Jobless rate falls in Pittsburgh region because some people stopped looking for work, state agency says

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Unemployment in the Pittsburgh metropolitan area fell from 6.6 percent in November to 6.3 percent in December as thousands of job seekers gave up looking for work, the Pennsylvania Department of Labor and Industry reported Tuesday.

In December, the regional labor force, which numbered 1.25 million people, fell by 4,200. Most of the shrinkage came from the ranks of the unemployed because the number of people listed as jobless fell by 4,600, indicating that thousands gave up trying to get a job during the month while 400 found jobs.

It was the fifth straight month that the labor force contracted. Those numbers are seasonally adjusted to take out spikes and dips from employment trends.

Since January, the Pittsburgh-area labor force lost a total 15,500 workers, according to statistics compiled by the Keystone Research Center in Harrisburg. During that same time, there were 17,300 fewer unemployed workers, with 1,800 more people reporting that got jobs. That translates to nearly 90 percent of the decline in the number of unemployed workers due to people dropping out of the workforce.


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For the month of December, the state Department of Labor and Industry also reported that the number of jobs in the region dipped to 1.183 million from 1.19 million. The raw number of jobs fell by 7,400 in the seven-county region made up of Allegheny, Armstrong, Beaver, Butler, Fayette, Washington and Westmoreland counties.

Jobs typically are lost in December, so the seasonally adjusted number of jobs lost ended up at 1,800 jobs.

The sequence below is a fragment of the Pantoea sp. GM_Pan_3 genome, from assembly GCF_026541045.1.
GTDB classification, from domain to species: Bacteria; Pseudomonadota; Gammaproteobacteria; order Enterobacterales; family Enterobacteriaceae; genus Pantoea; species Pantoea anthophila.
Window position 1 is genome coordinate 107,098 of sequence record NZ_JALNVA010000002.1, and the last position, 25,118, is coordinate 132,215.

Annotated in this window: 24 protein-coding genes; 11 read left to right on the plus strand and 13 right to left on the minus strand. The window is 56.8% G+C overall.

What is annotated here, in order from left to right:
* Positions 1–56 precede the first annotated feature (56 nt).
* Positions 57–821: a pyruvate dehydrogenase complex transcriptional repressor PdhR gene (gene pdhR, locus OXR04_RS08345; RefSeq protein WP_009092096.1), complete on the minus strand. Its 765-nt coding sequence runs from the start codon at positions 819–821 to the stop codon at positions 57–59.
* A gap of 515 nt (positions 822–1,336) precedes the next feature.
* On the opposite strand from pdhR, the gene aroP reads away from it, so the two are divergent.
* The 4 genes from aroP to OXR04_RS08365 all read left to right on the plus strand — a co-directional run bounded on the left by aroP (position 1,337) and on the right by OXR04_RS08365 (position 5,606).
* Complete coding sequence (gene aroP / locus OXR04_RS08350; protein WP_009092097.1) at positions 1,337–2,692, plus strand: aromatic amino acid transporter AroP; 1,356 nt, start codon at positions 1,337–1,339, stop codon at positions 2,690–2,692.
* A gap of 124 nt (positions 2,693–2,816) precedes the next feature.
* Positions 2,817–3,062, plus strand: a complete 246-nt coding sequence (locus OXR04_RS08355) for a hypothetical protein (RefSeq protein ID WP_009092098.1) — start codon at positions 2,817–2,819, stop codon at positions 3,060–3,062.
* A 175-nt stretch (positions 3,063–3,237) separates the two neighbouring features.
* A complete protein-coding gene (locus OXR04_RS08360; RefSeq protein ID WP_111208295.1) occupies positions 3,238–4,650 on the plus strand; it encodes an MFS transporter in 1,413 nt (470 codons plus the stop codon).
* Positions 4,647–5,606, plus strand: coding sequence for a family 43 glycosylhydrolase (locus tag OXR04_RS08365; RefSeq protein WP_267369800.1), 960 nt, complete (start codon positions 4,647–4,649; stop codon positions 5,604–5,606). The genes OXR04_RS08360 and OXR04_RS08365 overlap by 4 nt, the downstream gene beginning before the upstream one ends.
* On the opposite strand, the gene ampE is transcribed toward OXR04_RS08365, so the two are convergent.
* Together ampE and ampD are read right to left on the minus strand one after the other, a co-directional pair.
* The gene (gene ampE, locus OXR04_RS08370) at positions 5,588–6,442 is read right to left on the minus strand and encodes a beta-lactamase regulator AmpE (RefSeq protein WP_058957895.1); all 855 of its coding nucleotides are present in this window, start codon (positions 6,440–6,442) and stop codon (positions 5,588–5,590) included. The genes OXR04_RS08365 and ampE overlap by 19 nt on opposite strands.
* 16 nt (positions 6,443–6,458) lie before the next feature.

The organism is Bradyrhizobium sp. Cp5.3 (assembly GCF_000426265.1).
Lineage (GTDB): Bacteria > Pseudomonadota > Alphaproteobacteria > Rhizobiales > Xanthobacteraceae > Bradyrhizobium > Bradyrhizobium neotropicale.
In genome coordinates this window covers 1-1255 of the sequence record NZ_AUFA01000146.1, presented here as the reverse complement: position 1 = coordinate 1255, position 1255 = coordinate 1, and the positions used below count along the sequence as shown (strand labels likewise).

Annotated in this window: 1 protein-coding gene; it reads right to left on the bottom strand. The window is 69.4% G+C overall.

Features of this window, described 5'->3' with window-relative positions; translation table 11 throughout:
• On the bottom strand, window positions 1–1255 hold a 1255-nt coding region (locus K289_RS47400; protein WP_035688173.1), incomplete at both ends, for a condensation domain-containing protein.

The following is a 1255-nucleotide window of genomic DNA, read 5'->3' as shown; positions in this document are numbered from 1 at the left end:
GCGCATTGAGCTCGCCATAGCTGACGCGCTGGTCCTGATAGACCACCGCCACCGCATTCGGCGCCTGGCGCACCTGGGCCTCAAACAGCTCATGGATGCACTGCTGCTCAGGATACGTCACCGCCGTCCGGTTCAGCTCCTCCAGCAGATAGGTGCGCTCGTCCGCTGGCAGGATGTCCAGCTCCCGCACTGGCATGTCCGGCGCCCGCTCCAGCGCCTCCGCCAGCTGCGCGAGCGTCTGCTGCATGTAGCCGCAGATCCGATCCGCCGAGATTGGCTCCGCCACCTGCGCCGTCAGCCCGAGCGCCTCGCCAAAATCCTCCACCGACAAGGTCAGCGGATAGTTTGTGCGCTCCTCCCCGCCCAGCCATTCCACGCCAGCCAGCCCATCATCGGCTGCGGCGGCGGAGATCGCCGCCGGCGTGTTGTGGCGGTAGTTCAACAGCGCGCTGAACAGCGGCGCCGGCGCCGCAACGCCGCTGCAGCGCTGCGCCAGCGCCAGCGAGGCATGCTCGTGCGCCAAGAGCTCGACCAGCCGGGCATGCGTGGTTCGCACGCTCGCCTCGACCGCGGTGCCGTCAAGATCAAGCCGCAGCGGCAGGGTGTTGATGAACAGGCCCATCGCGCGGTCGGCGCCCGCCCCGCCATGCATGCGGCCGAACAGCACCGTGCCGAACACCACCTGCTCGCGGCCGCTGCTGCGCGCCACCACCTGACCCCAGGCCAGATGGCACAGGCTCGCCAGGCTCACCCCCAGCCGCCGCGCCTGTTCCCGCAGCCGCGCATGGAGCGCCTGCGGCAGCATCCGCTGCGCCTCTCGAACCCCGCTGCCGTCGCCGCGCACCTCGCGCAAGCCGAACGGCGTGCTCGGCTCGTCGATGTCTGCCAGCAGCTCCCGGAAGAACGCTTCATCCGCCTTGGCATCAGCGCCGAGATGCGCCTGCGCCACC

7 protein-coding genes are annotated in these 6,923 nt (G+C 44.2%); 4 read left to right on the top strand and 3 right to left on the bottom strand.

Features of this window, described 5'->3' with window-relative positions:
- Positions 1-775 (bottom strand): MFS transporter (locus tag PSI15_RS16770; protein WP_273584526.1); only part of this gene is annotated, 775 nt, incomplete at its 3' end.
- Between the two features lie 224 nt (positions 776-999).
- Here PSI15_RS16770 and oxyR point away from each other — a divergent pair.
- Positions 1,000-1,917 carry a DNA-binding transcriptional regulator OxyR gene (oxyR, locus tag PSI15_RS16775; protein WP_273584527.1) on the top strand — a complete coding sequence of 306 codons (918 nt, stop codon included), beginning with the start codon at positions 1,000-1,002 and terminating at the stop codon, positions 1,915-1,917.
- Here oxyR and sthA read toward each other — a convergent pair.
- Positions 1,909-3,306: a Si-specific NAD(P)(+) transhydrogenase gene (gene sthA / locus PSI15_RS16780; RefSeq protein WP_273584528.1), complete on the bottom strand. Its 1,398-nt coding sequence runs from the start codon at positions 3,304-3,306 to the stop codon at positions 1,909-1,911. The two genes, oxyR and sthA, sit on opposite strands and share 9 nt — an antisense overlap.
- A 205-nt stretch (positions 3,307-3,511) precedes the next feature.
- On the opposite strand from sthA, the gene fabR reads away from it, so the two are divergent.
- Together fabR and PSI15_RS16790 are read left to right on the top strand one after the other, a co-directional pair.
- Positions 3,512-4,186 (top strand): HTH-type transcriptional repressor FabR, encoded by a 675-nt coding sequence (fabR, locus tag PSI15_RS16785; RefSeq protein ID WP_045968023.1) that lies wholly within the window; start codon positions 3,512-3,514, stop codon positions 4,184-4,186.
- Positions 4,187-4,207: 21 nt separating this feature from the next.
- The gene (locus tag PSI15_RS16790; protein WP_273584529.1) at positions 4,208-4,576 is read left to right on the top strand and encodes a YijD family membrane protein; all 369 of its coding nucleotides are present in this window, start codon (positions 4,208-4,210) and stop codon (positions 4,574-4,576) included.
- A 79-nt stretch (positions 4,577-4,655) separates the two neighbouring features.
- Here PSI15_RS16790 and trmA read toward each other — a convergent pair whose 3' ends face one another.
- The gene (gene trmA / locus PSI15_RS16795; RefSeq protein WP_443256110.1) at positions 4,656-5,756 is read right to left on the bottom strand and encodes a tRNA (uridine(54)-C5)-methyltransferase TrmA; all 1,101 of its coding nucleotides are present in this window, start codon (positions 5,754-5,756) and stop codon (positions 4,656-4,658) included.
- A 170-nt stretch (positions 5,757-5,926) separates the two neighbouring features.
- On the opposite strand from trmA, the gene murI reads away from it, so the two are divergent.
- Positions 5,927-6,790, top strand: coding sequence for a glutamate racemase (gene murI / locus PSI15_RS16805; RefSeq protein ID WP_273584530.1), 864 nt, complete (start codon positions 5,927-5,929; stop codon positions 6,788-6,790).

In a year-over-year comparison, the region had a net gain of 14,200 jobs in 2013.

Private sector employment was up by 15,500, while there was a loss of 1,300 government jobs. Most of the government jobs lost have been on the local level (900 jobs), including 200 jobs cut in public schools. In December, schools cut 600 jobs.

There were large job losses during the month in the construction industry (4,400), an area that tends to cut workers in the winter. Numbers on specific industries are not seasonally adjusted. But in a year-over-year comparison, construction employment was up by 200 jobs.

Manufacturing's total of 88,800 jobs was down 200 from November and 400 from December 2012.

Mining and logging, which includes jobs drilling into the Marcellus Shale, had 11,600 jobs in the region, which was 400 more than in November and 1,300 more than in December 2012.

Retailers added 1,800 jobs in December, but the sector had 1,900 jobs fewer than in December 2012.

Education and health services, which had been experiencing a boom that continued through the recession, cut 2,300 jobs in December, though the sector remained up by 3,000 jobs over the year before. The month's losses came mostly at colleges and universities, which cut 3,600 employees in December and 1,400 jobs over the year.

Ann Belser: abelser@post-gazette.com or 412-263-1699.


First Published February 4, 2014 2:12 PM

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